Former Georgia Democratic gubernatorial candidate Stacey Abrams purchased two homes worth a combined $1.4 million following her failed 2018 bid to lead the state, public records reviewed by the Daily Caller News Foundation show.
Abrams purchased the homes despite reporting in a financial disclosure in early 2018 during her gubernatorial campaign that she owed the IRS $54,000 in back taxes on top of $174,000 in credit card and student loan debt.
Abrams purchased a 3,300 square foot home in Stone Mountain, Georgia, for $370,000 in September 2019, according to Nexis real estate records. The home is now worth $425,000, according to Redfin.
After several Fulton County, Ga., poll monitors testified last year that boxes of mail-in ballots for Joe Biden looked liked they’d been run through a photocopy machine, state investigators quietly broke the seal on one suspicious box and inspected the hundreds of votes it contained for signs of fraud, RealClearInvestigations has learned exclusively.
At the same time, a key whistleblower told RCI that state investigators pressured her to recant her story about what she and other poll monitors had observed — what they called unusually “pristine” mail-in ballots while sorting through them during last November’s hand recount.
“I felt I was under investigation,” said Suzi Voyles, a longtime Fulton County poll manager whose sworn affidavits have been used by election watchdogs to sue the county for access to the ballots in question.
McDONOUGH, GEORGIA — The lawsuit alleging voting shenanigans in Fulton County during last year’s presidential election continued Monday as Chief Judge Brian Amero heard opposing attorneys spar over voters’ rights and who to hold accountable for violating those rights. Amero presides over the case out of Henry County.
In a nationally televised interview in January, Georgia Secretary of State Brad Raffensperger rattled off an impressive list of measures his state used to ensure the November election count was accurate. “We had safe, secure, honest elections,” he declared to “60 Minutes.”
When Fulton County, Ga., poll manager Suzi Voyles sorted through a large stack of mail-in ballots last November, she noticed an alarmingly odd pattern of uniformity in the markings for Joseph R. Biden. One after another, the absentee votes contained perfectly filled-in ovals for Biden — except that each of the darkened bubbles featured an identical white void inside them in the shape of a tiny crescent, indicating they’d been marked with toner ink instead of a pen or pencil.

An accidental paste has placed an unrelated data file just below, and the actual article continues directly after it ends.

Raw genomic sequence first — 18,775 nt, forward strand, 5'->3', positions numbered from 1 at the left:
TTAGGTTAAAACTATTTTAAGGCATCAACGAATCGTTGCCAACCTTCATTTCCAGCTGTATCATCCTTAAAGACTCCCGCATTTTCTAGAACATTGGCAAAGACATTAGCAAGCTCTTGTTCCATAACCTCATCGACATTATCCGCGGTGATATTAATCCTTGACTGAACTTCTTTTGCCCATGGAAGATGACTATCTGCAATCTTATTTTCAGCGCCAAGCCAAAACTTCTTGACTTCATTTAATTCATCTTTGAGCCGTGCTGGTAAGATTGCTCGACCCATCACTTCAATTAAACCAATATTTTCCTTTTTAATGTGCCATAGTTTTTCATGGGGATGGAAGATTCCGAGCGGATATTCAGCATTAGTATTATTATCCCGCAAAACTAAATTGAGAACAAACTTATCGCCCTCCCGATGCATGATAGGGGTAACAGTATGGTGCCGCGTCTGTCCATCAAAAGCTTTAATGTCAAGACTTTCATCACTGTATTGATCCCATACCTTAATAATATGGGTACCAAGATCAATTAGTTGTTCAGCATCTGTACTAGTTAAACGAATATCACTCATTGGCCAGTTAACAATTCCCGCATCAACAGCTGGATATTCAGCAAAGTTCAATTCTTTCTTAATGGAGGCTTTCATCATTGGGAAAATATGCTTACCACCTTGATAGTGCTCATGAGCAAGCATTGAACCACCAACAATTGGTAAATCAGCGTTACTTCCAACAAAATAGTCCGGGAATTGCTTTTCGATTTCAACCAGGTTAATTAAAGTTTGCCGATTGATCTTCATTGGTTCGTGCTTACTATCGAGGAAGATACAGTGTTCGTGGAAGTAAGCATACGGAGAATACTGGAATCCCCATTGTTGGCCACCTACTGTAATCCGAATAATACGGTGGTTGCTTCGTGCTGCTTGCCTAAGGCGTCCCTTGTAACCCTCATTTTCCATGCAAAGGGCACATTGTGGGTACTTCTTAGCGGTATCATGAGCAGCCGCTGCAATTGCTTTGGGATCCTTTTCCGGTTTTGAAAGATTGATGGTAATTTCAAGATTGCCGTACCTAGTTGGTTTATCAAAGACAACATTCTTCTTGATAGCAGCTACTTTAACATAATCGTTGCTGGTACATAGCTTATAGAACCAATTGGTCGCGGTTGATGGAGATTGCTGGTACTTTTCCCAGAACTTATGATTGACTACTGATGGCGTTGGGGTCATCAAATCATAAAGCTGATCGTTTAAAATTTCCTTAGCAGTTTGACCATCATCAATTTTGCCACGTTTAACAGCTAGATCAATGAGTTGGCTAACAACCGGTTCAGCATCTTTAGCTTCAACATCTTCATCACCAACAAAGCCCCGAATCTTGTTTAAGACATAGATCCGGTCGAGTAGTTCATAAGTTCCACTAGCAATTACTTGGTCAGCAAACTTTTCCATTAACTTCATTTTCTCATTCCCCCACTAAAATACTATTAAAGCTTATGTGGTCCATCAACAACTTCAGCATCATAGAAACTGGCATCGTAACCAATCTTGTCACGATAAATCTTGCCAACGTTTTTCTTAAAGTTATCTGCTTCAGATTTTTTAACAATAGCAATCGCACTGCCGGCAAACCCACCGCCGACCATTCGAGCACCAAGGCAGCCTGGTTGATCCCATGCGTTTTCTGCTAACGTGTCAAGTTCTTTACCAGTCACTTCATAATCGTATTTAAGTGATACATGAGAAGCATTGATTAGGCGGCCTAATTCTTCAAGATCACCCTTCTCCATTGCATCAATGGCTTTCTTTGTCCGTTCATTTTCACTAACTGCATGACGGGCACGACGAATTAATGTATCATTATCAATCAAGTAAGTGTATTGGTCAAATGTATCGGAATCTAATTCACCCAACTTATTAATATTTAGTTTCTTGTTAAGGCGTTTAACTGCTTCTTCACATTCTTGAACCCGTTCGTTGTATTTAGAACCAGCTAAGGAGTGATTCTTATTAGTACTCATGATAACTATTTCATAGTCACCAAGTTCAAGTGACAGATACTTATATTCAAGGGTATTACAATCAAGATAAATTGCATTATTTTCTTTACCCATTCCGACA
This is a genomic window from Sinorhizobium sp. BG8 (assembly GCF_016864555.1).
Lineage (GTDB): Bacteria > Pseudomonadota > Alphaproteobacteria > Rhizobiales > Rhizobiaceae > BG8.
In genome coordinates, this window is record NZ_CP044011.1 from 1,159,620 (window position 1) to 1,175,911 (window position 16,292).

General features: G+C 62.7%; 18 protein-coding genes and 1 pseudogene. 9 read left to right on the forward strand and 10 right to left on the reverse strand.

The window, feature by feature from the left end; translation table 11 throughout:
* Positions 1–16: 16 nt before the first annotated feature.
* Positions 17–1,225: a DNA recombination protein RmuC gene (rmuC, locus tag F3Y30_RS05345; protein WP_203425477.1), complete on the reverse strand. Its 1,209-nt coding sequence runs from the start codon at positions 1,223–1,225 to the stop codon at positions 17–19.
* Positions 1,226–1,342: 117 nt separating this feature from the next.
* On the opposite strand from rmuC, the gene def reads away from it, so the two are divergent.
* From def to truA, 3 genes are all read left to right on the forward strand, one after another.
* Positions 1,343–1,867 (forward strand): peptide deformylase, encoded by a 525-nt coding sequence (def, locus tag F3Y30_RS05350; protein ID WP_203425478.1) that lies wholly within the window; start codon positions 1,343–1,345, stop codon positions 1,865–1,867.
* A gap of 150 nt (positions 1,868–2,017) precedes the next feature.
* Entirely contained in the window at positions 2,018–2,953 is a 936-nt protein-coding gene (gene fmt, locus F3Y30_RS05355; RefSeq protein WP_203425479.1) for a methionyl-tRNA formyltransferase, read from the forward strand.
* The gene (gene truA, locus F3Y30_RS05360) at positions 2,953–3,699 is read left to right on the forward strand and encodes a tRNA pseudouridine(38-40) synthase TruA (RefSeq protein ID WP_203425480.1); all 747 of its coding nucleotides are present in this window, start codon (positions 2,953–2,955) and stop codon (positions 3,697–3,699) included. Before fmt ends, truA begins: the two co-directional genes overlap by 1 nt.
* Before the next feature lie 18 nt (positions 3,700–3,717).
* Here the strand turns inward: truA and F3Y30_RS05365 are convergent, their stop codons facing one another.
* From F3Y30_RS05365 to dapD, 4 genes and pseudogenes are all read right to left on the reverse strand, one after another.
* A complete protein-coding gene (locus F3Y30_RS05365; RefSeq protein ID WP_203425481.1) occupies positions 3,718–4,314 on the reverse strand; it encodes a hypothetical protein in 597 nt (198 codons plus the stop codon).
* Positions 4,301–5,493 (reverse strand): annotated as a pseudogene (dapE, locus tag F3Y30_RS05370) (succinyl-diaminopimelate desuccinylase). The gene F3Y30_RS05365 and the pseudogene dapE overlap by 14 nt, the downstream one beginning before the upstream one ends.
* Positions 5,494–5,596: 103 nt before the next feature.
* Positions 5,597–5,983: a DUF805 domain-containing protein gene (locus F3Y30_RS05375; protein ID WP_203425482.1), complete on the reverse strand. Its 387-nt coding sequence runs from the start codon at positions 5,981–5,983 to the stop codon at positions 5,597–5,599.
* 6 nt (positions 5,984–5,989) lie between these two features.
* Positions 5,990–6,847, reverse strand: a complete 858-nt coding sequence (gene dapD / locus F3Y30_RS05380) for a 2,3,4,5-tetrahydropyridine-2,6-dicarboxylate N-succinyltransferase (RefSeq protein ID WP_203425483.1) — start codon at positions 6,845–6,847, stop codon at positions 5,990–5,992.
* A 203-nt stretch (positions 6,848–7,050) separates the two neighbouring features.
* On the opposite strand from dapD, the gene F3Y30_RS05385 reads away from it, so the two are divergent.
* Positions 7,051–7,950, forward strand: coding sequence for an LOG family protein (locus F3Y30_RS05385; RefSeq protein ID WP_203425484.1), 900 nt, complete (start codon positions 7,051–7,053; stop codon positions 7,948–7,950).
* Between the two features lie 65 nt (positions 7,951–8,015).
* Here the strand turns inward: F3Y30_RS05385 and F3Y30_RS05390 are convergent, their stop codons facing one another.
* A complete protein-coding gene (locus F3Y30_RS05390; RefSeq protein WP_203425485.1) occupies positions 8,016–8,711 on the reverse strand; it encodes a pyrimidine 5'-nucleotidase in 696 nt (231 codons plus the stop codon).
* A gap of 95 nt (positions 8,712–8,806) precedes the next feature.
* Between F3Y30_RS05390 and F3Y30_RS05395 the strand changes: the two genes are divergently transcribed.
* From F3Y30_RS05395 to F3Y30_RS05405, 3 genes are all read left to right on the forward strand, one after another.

Adding to suspicions, she noticed that all of the ballots were printed on different stock paper than the others she handled as part of a statewide hand recount of the razor-thin Nov. 3 presidential election. And none was folded or creased, as she typically observed in mail-in ballots that had been removed from envelopes.
In short, the Biden votes looked like they’d been duplicated by a copying machine.
Texas Republican Gov. Greg Abbott said Monday that he would veto funding for his state’s legislature after Democrats delayed the passage of an expansive elections bill.
Democrats in the state House quietly left the floor late Sunday with just hours to spare in the legislative session, preventing the bill from coming up for a vote. If signed into law, Senate Bill 7 would enhance voter ID provisions, empower partisan poll watchers and ban ballot drop boxes and drive-thru voting centers, which were used disproportionately in Texas’ biggest counties.
It would also make it easier to overturn an election in the state, allowing courts to throw out the results of an entire election if the amount of illegally cast votes exceeds the margin between two candidates, regardless of which candidate received more fraudulent votes. In 2020, there were just 43 documented cases of voter fraud, according to the Houston Chronicle.
In 1999, Tim Meisburger helped Indonesia run its first open election in almost half a century.
“The people were very distrustful of the process because in the past the party in power rigged elections to get the outcome they wanted,” Meisburger, former Director of Democracy and Governance at the U.S. Agency for International Development, explained. The United States helped fund more than 500,000 election observers across the country to prevent voter fraud and ballot tampering.